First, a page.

Workplaces must adapt, lawyers say

The traditional relationship between unions and employers is changing rapidly, and Canadian workplaces are going to have to adapt or perish, according to labour and employment lawyers.

For both the private and public sectors, the global economic downturn has made collective “power bargaining” somewhat obsolete, and unions and employers need to co-operate to preserve companies, according to Harvey Beresford, a labour and employment lawyer with Hicks Morley Hamilton Stewart Storie LLP.

“The future is a hard future because in most cases it will require both management and labour to change from the pathway they’ve been on,” he said.

“The sense of entitlement we’ve all operated on for a period of time is under a lot of examination and a lot of change.”

Beresford was speaking at the Ontario Bar Association Institute conference in Toronto last week.
The recession and the shortage of capital have forced many Canadian sectors to look elsewhere for an infusion of resources. As a result, global competition is fundamentally changing the employment relationship, panellists said.

Beresford cited Stelco Inc., Inco Ltd., and Algoma Steel Inc. as examples of Canadian giants now surviving by having raised external capital.
At the same time, union membership is declining, and new certifications in the private sector are few, he added.

Applying traditional collective-bargaining approaches to smaller organizations or units owned by larger global companies will result in more plant closures and centralization, he explained.

In the public sector, Beresford predicted even more conflict and crisis. “You have tremendous economic pressure being placed on municipal corporations without a very easy ability to raise additional funds.”

As well, he said clinging to the old methods would only make it more difficult to sustain the basic union model.
At the same time, Beresford said union representatives must continue to be tough to prevent employers from using financial hardship as an opportunity to wrest labour concessions.

“The recession has been used by employers to try to gain a power conversation and, in some cases, arguably inappropriately. And that’s not a sustainable approach either.”
Other panellists, however, noted some companies that were unable to win concessions from unions were forced to close plants.

But out of the recession, Beresford foresees some sustainable changes to collective bargaining that will continue through the ultimate recovery.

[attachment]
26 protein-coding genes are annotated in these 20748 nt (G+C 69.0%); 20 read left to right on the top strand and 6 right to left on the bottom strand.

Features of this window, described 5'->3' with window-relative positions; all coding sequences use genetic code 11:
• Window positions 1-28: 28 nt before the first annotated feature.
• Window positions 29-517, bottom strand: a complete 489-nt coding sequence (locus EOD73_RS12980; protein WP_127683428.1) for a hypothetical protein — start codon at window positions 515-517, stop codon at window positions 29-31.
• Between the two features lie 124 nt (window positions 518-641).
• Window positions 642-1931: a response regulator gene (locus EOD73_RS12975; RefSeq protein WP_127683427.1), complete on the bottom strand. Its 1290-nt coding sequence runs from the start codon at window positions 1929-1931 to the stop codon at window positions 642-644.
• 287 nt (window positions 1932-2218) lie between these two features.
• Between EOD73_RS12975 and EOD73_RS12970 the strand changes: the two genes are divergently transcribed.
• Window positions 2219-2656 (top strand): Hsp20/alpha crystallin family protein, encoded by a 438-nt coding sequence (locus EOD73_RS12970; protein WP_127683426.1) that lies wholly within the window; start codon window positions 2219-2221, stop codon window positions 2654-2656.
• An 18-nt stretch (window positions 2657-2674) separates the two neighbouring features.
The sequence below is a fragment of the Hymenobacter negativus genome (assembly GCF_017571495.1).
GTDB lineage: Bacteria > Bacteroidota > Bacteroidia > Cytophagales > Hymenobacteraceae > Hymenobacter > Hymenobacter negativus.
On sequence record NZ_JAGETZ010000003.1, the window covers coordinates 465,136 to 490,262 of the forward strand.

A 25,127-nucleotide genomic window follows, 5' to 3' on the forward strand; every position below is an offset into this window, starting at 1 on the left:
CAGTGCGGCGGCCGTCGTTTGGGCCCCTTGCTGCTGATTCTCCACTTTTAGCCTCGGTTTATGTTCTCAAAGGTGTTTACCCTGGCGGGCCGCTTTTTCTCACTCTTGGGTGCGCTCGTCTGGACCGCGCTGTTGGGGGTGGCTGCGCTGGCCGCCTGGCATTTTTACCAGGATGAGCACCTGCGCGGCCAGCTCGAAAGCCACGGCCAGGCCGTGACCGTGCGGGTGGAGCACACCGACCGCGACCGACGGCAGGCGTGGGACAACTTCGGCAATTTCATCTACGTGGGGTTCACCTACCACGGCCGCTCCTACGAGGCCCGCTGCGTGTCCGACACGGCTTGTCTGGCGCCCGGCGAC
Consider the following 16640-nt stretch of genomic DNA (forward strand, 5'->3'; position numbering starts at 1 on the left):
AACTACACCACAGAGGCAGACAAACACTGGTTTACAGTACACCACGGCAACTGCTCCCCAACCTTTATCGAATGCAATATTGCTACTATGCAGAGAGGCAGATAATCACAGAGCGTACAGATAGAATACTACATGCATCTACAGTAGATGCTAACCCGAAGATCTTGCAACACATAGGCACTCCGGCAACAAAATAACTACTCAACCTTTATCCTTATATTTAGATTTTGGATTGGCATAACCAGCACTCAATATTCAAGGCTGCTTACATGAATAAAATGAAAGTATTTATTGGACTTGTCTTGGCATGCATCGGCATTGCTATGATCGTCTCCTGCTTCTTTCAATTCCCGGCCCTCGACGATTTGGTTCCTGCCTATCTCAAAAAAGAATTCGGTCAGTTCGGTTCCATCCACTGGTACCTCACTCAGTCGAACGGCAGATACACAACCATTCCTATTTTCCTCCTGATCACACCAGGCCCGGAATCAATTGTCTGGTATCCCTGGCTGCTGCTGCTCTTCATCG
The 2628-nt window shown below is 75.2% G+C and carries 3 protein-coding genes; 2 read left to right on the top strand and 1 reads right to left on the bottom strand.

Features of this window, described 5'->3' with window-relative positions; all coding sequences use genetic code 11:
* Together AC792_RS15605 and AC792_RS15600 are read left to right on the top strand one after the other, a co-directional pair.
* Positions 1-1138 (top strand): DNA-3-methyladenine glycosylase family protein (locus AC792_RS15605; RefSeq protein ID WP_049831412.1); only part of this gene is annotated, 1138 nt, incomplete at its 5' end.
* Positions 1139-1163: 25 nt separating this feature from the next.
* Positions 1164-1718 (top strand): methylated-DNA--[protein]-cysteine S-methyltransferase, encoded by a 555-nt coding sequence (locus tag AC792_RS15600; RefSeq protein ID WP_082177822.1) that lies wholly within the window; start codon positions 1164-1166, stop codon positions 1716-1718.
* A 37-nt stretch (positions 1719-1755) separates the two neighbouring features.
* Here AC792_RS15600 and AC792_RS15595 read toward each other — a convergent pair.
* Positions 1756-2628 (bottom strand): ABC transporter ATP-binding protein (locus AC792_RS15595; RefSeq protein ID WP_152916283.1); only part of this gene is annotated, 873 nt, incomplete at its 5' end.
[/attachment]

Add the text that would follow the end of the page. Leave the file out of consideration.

Union representatives must make greater efforts to understand the business, he said.

“Employers, if they’re smart, will want the unions to know the business a lot better so the conversations they have are based on fact, based on data, based on understanding rather than who’s the biggest dog in the backyard.”

In addition, he called the recession “the great focuser” that’s prompting employers to put more emphasis on productivity and the effective use of information technology.

The recession produced a number of other workplace trends over the last year, indicating the employment relationship was becoming more flexible in recognition of extenuating financial circumstances, said Jules Bloch, a Toronto mediator and arbitrator.

He noted, for example, that unions and employers have been jointly trying to figure out ways to save companies, including inventive approaches to pension plans.
“Part of the game in a recession is keeping people afloat until post recession.”

Stuart Rudner, an employmentlawyer with Miller Thomson LLP, indicated that notice periods for terminations declined markedly over the course of the recession.
“Employers tended to be offering less,” he said. “And employees were accepting less.”

A lack of litigation over notice periods may be due to the fear that the company wouldn’t survive long enough or that the company’s finances were too dire to make a lawsuit viable, Rudner speculated.

“Now that we’re starting to see the recession coming to an end, we’ll see that probably level off once again,” he said.
Rudner also pointed to a unique approach to salary and benefit continuances used to compensate employees until they land new jobs.

Whereas traditionally employees would be required to report when they find work, a different approach is to have them confirm they are out of work in order to continue to receive their salaries.
“It’s a lot easier for someone to forget to call and tell me they have a new job than it is for them to actually call and lie about it,” Rudner said.

The recession has also seen a scarcity of constructive dismissal claims, a further indication that employees were less willing to pursue litigation with employers, said Barry Prentice, a lawyer with Blaney McMurtry LLP.

“I’ve experienced employees accepting far greater changes to their employment relationship in the last 18 months to two years than they ever would have three or four years ago,” Prentice said.

Employees appeared to be willing to accept changes to the terms of their employment in recognition that employers needed to be able to reorganize, he explained.

“I think it comes down to a case of economic necessity. From an employer’s point of view, they have to make changes in order to survive.”

A lack of job alternatives may also have prompted employees to endure significant changes to their jobs whereas previously they may have alleged constructive dismissal, left their posts, and filed for damages, Prentice said.

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